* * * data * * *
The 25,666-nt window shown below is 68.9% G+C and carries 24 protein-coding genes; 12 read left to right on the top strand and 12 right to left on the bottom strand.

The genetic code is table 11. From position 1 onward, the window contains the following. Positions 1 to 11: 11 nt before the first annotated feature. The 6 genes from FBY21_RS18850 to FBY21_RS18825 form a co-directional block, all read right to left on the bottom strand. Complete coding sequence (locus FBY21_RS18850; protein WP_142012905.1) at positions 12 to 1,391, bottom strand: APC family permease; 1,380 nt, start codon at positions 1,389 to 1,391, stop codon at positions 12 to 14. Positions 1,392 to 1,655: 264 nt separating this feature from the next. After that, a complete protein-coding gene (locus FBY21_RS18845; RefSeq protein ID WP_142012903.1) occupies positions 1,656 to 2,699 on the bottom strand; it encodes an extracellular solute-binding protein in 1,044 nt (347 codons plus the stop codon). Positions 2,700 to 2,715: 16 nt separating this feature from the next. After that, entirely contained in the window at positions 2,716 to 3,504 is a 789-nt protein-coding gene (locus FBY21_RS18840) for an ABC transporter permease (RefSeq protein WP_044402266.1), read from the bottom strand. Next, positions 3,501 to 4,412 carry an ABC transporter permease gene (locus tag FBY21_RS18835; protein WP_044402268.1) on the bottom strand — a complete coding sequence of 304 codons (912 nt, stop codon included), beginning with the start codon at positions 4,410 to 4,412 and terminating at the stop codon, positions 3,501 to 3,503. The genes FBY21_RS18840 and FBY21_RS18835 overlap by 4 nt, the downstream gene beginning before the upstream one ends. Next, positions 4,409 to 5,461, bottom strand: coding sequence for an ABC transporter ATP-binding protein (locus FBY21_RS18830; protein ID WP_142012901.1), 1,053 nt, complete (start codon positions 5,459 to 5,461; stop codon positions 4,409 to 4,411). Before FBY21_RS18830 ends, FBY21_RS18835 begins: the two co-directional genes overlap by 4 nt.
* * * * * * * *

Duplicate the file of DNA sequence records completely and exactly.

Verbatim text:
The 25,666-nt window shown below is 68.9% G+C and carries 24 protein-coding genes; 12 read left to right on the top strand and 12 right to left on the bottom strand.

The genetic code is table 11. From position 1 onward, the window contains the following. Positions 1 to 11: 11 nt before the first annotated feature. The 6 genes from FBY21_RS18850 to FBY21_RS18825 form a co-directional block, all read right to left on the bottom strand. Complete coding sequence (locus FBY21_RS18850; protein WP_142012905.1) at positions 12 to 1,391, bottom strand: APC family permease; 1,380 nt, start codon at positions 1,389 to 1,391, stop codon at positions 12 to 14. Positions 1,392 to 1,655: 264 nt separating this feature from the next. After that, a complete protein-coding gene (locus FBY21_RS18845; RefSeq protein ID WP_142012903.1) occupies positions 1,656 to 2,699 on the bottom strand; it encodes an extracellular solute-binding protein in 1,044 nt (347 codons plus the stop codon). Positions 2,700 to 2,715: 16 nt separating this feature from the next. After that, entirely contained in the window at positions 2,716 to 3,504 is a 789-nt protein-coding gene (locus FBY21_RS18840) for an ABC transporter permease (RefSeq protein WP_044402266.1), read from the bottom strand. Next, positions 3,501 to 4,412 carry an ABC transporter permease gene (locus tag FBY21_RS18835; protein WP_044402268.1) on the bottom strand — a complete coding sequence of 304 codons (912 nt, stop codon included), beginning with the start codon at positions 4,410 to 4,412 and terminating at the stop codon, positions 3,501 to 3,503. The genes FBY21_RS18840 and FBY21_RS18835 overlap by 4 nt, the downstream gene beginning before the upstream one ends. Next, positions 4,409 to 5,461, bottom strand: coding sequence for an ABC transporter ATP-binding protein (locus FBY21_RS18830; protein ID WP_142012901.1), 1,053 nt, complete (start codon positions 5,459 to 5,461; stop codon positions 4,409 to 4,411). Before FBY21_RS18830 ends, FBY21_RS18835 begins: the two co-directional genes overlap by 4 nt.